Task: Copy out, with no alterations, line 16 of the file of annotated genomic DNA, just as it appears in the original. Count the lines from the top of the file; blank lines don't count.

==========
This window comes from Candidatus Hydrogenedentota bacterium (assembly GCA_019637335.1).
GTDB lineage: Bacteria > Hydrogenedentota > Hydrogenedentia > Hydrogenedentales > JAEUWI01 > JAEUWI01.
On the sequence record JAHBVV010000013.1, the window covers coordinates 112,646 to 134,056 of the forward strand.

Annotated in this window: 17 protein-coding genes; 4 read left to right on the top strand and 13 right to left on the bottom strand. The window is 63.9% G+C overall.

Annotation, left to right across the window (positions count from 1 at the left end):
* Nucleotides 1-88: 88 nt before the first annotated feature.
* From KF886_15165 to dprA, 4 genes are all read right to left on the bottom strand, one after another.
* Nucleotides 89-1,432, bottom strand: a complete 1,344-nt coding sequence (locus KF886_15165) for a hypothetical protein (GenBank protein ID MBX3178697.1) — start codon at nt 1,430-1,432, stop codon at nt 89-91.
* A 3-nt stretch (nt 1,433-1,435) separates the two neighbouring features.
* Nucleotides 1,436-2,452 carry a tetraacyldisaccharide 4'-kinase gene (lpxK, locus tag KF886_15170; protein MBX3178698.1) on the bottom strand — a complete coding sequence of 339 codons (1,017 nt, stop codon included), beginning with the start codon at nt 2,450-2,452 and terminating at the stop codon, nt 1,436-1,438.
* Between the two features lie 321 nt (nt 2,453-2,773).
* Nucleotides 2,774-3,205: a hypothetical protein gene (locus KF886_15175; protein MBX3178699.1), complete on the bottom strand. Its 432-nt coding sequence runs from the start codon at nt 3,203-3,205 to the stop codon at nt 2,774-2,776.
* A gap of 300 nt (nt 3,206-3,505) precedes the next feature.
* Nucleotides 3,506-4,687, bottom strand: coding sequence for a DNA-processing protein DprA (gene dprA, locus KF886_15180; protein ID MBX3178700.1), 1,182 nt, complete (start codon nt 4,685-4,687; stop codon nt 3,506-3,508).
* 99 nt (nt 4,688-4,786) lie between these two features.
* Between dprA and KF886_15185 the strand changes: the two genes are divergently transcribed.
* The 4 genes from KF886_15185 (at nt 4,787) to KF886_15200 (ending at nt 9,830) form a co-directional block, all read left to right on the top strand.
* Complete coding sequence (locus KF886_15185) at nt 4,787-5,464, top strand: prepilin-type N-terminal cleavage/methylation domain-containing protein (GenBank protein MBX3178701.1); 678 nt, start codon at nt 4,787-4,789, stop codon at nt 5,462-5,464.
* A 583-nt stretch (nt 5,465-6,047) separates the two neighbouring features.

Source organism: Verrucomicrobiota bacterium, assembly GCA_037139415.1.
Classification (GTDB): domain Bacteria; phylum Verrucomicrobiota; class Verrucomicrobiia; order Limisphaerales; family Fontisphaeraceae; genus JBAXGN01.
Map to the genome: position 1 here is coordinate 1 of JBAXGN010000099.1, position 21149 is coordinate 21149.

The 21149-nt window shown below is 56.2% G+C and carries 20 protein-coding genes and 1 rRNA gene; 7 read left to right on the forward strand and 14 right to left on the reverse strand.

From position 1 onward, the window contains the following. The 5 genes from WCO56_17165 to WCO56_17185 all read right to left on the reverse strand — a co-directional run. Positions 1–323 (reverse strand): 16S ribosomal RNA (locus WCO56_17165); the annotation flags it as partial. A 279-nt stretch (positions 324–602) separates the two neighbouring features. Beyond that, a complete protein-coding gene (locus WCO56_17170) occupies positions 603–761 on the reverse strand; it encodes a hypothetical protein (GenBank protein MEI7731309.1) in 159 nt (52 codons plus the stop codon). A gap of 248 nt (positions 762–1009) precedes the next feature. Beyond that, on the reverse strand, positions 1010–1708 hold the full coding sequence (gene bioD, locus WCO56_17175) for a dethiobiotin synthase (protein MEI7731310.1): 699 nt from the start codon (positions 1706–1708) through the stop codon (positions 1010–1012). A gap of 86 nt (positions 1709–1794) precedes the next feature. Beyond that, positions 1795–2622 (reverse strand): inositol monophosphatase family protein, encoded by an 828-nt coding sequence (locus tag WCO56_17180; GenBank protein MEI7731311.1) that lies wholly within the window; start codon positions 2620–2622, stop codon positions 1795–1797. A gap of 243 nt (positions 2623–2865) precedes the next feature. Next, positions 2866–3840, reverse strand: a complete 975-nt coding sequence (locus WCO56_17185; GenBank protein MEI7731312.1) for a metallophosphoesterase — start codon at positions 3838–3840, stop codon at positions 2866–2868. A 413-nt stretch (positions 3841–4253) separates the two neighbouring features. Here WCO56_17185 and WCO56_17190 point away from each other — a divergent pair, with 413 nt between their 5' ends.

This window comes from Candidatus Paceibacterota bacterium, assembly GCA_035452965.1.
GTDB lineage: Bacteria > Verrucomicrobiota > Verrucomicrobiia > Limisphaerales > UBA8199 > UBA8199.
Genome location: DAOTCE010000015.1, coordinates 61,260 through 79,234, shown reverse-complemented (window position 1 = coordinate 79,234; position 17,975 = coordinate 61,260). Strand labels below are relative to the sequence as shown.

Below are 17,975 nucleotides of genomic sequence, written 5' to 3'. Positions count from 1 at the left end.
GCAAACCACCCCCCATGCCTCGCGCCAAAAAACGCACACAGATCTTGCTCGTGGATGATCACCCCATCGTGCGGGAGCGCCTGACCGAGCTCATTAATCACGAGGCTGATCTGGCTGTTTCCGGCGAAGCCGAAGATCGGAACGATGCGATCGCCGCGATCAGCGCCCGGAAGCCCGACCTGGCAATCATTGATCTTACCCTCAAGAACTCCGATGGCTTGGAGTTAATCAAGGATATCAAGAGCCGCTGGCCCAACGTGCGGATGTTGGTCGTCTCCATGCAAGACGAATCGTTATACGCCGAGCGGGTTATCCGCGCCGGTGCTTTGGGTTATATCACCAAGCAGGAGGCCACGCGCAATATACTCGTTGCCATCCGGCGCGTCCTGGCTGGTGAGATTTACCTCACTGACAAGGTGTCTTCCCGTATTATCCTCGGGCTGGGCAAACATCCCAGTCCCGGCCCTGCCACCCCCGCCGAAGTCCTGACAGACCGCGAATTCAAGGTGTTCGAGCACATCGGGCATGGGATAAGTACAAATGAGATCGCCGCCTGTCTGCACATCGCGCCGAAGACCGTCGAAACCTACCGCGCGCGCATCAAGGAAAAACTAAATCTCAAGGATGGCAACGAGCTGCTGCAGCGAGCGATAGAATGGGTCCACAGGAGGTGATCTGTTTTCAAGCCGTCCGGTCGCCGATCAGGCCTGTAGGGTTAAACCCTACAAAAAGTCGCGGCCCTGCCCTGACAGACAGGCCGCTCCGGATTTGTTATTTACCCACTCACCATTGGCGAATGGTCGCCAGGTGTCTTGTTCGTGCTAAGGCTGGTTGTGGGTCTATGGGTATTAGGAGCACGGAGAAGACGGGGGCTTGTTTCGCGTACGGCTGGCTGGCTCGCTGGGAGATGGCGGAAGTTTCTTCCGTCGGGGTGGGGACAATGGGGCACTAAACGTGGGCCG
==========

* Between dprA and KF886_15185 the strand changes: the two genes are divergently transcribed.